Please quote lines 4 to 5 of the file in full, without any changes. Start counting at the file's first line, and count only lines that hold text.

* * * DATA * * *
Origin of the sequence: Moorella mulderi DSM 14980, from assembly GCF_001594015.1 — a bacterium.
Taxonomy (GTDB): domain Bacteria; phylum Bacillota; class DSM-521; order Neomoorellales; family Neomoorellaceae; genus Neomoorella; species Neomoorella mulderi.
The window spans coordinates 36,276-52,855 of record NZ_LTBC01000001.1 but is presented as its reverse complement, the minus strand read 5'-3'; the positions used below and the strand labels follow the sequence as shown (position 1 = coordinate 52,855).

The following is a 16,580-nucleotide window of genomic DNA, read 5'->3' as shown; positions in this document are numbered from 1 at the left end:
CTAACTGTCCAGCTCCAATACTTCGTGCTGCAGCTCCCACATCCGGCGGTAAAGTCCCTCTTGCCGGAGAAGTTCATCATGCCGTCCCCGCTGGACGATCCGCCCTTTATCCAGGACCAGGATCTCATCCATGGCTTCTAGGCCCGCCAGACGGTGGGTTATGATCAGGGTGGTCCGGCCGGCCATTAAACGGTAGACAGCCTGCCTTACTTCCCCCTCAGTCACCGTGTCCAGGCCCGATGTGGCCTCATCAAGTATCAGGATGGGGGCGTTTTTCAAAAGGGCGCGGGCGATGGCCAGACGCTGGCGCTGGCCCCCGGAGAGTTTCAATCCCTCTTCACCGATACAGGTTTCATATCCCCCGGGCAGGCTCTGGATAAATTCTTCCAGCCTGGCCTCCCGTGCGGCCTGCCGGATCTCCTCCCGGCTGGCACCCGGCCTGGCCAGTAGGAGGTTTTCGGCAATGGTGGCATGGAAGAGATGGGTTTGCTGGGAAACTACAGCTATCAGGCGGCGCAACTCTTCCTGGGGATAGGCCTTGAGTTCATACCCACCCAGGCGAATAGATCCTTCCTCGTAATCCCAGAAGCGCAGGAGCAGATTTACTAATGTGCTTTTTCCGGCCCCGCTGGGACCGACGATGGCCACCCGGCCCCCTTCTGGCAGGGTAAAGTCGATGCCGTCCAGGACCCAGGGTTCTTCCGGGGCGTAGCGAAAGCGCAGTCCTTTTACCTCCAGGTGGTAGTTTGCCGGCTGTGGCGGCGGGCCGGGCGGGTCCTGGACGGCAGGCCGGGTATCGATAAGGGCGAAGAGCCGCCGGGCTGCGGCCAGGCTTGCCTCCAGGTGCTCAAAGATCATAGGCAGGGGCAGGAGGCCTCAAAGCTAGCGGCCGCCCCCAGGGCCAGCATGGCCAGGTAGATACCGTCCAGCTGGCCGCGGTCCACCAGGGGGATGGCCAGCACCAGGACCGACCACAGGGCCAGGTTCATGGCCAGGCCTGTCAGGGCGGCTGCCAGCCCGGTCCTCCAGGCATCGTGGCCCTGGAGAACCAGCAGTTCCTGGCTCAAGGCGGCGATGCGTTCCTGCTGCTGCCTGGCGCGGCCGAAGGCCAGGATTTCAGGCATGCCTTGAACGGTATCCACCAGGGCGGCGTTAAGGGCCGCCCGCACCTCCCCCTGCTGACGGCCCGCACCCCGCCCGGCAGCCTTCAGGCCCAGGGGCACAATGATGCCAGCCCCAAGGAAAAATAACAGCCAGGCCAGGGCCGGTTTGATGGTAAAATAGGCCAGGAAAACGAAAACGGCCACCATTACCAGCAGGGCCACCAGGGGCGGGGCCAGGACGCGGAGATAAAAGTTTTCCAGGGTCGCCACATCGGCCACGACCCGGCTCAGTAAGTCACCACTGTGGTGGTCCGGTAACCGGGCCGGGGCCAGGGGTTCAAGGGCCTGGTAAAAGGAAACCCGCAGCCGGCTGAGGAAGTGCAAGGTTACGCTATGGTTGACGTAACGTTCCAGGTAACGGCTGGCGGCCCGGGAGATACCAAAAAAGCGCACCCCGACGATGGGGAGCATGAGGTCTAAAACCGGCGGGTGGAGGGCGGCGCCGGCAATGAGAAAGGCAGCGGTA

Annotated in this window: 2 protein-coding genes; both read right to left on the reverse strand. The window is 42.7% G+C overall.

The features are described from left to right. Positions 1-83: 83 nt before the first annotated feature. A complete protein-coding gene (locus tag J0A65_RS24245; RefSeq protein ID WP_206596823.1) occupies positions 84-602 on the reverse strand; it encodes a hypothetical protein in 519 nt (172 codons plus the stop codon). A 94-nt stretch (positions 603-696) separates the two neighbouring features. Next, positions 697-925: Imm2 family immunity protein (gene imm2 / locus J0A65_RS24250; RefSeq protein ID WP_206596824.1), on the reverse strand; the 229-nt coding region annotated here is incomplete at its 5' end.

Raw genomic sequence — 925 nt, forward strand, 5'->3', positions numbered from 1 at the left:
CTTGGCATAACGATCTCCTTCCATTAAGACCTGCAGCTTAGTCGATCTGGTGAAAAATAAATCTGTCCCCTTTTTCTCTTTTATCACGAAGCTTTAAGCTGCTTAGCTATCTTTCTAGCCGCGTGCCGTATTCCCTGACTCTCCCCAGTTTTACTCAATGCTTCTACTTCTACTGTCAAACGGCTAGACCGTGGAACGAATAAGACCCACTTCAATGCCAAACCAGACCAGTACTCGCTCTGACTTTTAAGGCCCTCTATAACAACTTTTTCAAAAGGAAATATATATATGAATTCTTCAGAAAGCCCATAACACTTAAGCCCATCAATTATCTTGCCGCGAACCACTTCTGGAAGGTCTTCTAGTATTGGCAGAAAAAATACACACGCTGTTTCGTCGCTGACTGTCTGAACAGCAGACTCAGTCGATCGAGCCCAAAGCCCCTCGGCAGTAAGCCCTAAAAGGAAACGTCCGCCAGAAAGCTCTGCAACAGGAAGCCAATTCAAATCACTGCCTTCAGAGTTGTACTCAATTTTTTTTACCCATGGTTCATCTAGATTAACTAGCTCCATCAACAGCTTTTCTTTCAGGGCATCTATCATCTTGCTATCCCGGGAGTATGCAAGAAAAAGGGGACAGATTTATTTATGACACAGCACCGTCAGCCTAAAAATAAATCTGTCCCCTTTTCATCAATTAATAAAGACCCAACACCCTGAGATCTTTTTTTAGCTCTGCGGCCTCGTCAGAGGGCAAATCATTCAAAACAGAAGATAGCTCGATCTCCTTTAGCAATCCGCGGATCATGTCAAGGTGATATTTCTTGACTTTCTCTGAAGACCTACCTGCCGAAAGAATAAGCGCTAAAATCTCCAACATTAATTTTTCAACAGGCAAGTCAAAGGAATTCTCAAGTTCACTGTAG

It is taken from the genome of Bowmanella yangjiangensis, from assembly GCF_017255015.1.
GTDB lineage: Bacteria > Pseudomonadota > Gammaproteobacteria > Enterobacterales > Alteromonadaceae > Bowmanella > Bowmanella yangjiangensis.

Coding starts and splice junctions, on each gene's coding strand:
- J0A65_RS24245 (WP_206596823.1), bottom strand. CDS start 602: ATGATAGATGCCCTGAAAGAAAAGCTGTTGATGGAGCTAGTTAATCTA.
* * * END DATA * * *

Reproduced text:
The following is a 16,580-nucleotide window of genomic DNA, read 5'->3' as shown; positions in this document are numbered from 1 at the left end:
CTAACTGTCCAGCTCCAATACTTCGTGCTGCAGCTCCCACATCCGGCGGTAAAGTCCCTCTTGCCGGAGAAGTTCATCATGCCGTCCCCGCTGGACGATCCGCCCTTTATCCAGGACCAGGATCTCATCCATGGCTTCTAGGCCCGCCAGACGGTGGGTTATGATCAGGGTGGTCCGGCCGGCCATTAAACGGTAGACAGCCTGCCTTACTTCCCCCTCAGTCACCGTGTCCAGGCCCGATGTGGCCTCATCAAGTATCAGGATGGGGGCGTTTTTCAAAAGGGCGCGGGCGATGGCCAGACGCTGGCGCTGGCCCCCGGAGAGTTTCAATCCCTCTTCACCGATACAGGTTTCATATCCCCCGGGCAGGCTCTGGATAAATTCTTCCAGCCTGGCCTCCCGTGCGGCCTGCCGGATCTCCTCCCGGCTGGCACCCGGCCTGGCCAGTAGGAGGTTTTCGGCAATGGTGGCATGGAAGAGATGGGTTTGCTGGGAAACTACAGCTATCAGGCGGCGCAACTCTTCCTGGGGATAGGCCTTGAGTTCATACCCACCCAGGCGAATAGATCCTTCCTCGTAATCCCAGAAGCGCAGGAGCAGATTTACTAATGTGCTTTTTCCGGCCCCGCTGGGACCGACGATGGCCACCCGGCCCCCTTCTGGCAGGGTAAAGTCGATGCCGTCCAGGACCCAGGGTTCTTCCGGGGCGTAGCGAAAGCGCAGTCCTTTTACCTCCAGGTGGTAGTTTGCCGGCTGTGGCGGCGGGCCGGGCGGGTCCTGGACGGCAGGCCGGGTATCGATAAGGGCGAAGAGCCGCCGGGCTGCGGCCAGGCTTGCCTCCAGGTGCTCAAAGATCATAGGCAGGGGCAGGAGGCCTCAAAGCTAGCGGCCGCCCCCAGGGCCAGCATGGCCAGGTAGATACCGTCCAGCTGGCCGCGGTCCACCAGGGGGATGGCCAGCACCAGGACCGACCACAGGGCCAGGTTCATGGCCAGGCCTGTCAGGGCGGCTGCCAGCCCGGTCCTCCAGGCATCGTGGCCCTGGAGAACCAGCAGTTCCTGGCTCAAGGCGGCGATGCGTTCCTGCTGCTGCCTGGCGCGGCCGAAGGCCAGGATTTCAGGCATGCCTTGAACGGTATCCACCAGGGCGGCGTTAAGGGCCGCCCGCACCTCCCCCTGCTGACGGCCCGCACCCCGCCCGGCAGCCTTCAGGCCCAGGGGCACAATGATGCCAGCCCCAAGGAAAAATAACAGCCAGGCCAGGGCCGGTTTGATGGTAAAATAGGCCAGGAAAACGAAAACGGCCACCATTACCAGCAGGGCCACCAGGGGCGGGGCCAGGACGCGGAGATAAAAGTTTTCCAGGGTCGCCACATCGGCCACGACCCGGCTCAGTAAGTCACCACTGTGGTGGTCCGGTAACCGGGCCGGGGCCAGGGGTTCAAGGGCCTGGTAAAAGGAAACCCGCAGCCGGCTGAGGAAGTGCAAGGTTACGCTATGGTTGACGTAACGTTCCAGGTAACGGCTGGCGGCCCGGGAGATACCAAAAAAGCGCACCCCGACGATGGGGAGCATGAGGTCTAAAACCGGCGGGTGGAGGGCGGCGCCGGCAATGAGAAAGGCAGCGGTA